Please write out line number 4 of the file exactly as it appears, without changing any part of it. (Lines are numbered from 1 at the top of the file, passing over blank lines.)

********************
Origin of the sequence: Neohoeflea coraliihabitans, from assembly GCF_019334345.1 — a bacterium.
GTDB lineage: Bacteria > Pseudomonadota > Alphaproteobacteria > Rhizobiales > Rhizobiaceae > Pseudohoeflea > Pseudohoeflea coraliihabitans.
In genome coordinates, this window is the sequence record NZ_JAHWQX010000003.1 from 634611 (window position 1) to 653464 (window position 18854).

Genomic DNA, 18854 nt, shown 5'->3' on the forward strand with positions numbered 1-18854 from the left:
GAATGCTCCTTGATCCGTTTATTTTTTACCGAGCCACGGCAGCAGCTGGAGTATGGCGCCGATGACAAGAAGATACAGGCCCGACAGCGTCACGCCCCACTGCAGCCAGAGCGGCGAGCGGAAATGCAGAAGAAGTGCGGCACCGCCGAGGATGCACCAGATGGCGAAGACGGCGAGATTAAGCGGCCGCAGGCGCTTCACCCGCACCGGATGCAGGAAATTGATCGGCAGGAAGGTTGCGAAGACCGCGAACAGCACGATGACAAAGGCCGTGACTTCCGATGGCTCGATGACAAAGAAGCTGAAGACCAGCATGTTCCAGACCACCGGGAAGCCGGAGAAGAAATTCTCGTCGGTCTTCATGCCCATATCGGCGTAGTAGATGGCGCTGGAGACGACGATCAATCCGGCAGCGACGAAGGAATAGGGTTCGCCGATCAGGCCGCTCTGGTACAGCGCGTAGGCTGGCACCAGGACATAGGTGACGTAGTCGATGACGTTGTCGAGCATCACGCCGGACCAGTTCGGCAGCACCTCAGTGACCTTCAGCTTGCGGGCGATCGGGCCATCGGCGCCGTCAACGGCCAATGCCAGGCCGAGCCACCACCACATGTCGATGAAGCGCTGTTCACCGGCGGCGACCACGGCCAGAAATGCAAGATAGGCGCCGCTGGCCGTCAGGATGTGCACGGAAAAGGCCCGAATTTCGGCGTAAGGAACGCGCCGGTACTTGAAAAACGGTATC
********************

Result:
Genomic DNA, 18854 nt, shown 5'->3' on the forward strand with positions numbered 1-18854 from the left: